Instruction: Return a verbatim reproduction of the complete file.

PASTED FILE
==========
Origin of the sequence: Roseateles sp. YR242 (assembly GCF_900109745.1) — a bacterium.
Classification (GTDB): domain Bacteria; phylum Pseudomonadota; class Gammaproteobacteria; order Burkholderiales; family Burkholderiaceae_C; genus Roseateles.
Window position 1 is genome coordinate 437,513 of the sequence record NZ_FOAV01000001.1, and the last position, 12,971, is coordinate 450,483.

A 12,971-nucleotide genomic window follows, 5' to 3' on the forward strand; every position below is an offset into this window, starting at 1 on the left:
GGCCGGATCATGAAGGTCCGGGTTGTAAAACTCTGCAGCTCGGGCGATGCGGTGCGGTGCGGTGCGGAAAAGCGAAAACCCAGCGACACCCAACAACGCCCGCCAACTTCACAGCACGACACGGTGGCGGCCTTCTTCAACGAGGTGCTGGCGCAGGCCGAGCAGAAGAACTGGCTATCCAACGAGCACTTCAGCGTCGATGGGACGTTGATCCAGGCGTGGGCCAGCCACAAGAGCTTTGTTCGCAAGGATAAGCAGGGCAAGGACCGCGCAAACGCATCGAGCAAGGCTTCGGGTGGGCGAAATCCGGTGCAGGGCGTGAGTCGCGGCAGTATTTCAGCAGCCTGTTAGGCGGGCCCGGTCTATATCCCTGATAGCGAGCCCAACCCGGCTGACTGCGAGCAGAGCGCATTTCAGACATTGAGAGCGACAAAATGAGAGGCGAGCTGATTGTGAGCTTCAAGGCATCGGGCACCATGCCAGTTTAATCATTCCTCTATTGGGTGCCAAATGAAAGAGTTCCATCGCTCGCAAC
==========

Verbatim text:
Origin of the sequence: Roseateles sp. YR242 (assembly GCF_900109745.1) — a bacterium.
Classification (GTDB): domain Bacteria; phylum Pseudomonadota; class Gammaproteobacteria; order Burkholderiales; family Burkholderiaceae_C; genus Roseateles.
Window position 1 is genome coordinate 437,513 of the sequence record NZ_FOAV01000001.1, and the last position, 12,971, is coordinate 450,483.

A 12,971-nucleotide genomic window follows, 5' to 3' on the forward strand; every position below is an offset into this window, starting at 1 on the left:
GGCCGGATCATGAAGGTCCGGGTTGTAAAACTCTGCAGCTCGGGCGATGCGGTGCGGTGCGGTGCGGAAAAGCGAAAACCCAGCGACACCCAACAACGCCCGCCAACTTCACAGCACGACACGGTGGCGGCCTTCTTCAACGAGGTGCTGGCGCAGGCCGAGCAGAAGAACTGGCTATCCAACGAGCACTTCAGCGTCGATGGGACGTTGATCCAGGCGTGGGCCAGCCACAAGAGCTTTGTTCGCAAGGATAAGCAGGGCAAGGACCGCGCAAACGCATCGAGCAAGGCTTCGGGTGGGCGAAATCCGGTGCAGGGCGTGAGTCGCGGCAGTATTTCAGCAGCCTGTTAGGCGGGCCCGGTCTATATCCCTGATAGCGAGCCCAACCCGGCTGACTGCGAGCAGAGCGCATTTCAGACATTGAGAGCGACAAAATGAGAGGCGAGCTGATTGTGAGCTTCAAGGCATCGGGCACCATGCCAGTTTAATCATTCCTCTATTGGGTGCCAAATGAAAGAGTTCCATCGCTCGCAAC